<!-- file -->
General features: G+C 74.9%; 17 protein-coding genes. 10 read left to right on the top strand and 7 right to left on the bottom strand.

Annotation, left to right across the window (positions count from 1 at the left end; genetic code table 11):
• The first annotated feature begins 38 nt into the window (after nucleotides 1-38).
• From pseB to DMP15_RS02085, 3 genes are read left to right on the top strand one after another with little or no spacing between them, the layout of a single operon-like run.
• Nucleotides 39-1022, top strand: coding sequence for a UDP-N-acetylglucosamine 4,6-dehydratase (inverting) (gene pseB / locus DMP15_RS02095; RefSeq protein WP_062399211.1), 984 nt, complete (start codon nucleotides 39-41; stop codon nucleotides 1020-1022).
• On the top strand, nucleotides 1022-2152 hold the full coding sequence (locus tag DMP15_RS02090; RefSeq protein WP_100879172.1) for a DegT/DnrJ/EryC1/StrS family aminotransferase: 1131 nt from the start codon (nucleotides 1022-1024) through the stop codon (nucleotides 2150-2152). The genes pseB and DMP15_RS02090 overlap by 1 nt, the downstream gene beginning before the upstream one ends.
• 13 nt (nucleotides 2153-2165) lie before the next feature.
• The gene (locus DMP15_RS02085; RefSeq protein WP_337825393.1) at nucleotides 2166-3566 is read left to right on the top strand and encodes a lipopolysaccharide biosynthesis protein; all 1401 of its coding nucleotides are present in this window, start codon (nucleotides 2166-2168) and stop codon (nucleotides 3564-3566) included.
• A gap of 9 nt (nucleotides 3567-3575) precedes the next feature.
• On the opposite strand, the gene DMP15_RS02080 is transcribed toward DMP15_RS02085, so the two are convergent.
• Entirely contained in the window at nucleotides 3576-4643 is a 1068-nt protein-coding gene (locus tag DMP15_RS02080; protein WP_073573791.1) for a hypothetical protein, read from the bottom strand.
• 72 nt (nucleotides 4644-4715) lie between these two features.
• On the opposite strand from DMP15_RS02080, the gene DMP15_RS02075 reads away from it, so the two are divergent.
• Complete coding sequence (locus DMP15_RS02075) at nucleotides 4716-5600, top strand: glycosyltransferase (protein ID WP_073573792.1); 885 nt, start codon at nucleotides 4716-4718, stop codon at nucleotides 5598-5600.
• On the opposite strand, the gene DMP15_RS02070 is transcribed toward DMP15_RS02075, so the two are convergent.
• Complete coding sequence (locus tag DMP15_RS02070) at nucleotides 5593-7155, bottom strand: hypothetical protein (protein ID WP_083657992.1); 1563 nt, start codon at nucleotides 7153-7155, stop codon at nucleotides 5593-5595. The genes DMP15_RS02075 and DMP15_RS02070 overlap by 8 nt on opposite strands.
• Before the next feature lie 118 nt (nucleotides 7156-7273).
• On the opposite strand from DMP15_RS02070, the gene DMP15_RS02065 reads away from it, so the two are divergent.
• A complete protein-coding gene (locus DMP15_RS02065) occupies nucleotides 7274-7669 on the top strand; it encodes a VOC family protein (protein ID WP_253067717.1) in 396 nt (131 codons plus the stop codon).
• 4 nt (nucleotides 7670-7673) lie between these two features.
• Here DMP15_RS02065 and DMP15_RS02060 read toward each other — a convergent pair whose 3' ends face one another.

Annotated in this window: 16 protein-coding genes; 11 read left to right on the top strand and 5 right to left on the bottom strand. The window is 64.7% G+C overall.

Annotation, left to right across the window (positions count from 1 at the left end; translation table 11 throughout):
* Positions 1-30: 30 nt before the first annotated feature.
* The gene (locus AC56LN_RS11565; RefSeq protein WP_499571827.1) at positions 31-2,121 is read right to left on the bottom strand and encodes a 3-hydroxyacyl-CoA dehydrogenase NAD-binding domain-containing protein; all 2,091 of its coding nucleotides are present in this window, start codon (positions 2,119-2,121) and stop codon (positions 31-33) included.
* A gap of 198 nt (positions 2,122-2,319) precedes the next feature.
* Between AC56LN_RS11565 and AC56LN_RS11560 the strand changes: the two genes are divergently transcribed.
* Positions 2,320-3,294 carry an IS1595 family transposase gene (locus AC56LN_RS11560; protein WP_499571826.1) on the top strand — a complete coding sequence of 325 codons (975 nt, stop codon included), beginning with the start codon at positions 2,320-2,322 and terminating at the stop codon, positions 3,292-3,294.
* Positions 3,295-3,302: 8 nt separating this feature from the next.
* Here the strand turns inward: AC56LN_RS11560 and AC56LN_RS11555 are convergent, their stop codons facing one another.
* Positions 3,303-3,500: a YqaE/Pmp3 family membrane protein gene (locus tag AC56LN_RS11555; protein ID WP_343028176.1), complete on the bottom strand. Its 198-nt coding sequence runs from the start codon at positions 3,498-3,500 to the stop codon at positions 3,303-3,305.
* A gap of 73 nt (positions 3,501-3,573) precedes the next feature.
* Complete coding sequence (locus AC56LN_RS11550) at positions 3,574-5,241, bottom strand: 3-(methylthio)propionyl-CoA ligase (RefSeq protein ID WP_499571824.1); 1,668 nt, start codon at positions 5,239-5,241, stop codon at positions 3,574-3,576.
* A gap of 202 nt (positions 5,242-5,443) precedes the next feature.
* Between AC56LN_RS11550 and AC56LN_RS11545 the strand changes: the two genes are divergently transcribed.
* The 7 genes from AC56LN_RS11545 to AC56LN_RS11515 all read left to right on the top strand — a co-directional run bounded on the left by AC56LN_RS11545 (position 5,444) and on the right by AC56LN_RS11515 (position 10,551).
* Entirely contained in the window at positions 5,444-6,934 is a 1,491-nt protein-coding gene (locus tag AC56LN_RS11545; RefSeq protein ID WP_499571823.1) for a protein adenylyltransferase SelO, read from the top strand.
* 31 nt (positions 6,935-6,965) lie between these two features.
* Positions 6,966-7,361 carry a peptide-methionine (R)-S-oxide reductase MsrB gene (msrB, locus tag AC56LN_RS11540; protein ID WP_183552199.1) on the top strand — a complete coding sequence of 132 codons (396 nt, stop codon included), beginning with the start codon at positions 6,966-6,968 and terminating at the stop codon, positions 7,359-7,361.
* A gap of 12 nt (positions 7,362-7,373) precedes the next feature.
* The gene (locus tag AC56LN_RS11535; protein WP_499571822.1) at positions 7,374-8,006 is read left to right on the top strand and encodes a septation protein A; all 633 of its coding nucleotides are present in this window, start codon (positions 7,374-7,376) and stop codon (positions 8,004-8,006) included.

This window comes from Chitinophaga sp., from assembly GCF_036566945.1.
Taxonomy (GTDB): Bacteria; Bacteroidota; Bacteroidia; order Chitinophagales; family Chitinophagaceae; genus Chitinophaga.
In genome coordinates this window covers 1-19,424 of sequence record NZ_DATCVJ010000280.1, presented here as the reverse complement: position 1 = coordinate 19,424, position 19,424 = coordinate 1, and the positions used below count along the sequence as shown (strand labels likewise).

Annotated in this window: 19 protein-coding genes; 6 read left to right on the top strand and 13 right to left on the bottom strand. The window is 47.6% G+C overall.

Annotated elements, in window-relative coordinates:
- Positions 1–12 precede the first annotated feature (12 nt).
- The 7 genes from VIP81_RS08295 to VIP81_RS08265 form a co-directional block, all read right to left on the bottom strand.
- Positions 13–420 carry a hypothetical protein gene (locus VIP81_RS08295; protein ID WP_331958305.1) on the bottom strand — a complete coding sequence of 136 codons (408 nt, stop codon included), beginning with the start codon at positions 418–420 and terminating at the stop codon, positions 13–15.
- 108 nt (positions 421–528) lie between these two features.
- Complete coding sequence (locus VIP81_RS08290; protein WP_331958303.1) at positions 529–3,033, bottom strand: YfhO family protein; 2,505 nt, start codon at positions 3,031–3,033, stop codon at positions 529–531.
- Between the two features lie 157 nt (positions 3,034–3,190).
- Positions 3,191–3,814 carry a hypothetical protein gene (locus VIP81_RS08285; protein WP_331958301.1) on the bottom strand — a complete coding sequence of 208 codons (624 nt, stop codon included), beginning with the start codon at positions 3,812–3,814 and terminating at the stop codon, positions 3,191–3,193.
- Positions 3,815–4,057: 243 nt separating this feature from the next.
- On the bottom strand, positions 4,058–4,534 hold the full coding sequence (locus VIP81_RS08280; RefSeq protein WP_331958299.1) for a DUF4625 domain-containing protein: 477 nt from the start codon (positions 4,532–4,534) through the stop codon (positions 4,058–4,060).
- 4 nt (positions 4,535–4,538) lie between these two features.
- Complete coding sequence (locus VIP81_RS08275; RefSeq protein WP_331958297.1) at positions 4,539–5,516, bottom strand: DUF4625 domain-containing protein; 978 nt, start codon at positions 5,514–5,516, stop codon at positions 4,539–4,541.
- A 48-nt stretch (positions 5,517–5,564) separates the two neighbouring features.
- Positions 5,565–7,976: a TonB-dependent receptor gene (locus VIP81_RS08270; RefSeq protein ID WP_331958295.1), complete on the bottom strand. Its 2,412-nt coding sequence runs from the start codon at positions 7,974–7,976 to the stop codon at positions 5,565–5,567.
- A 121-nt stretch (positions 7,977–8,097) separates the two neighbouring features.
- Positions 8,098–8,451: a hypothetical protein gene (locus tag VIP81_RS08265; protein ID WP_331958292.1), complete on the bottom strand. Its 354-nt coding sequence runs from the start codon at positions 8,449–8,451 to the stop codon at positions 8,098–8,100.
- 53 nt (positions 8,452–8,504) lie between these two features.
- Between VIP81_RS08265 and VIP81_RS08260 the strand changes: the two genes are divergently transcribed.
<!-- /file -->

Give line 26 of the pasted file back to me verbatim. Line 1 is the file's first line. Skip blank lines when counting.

* A gap of 198 nt (positions 2,122-2,319) precedes the next feature.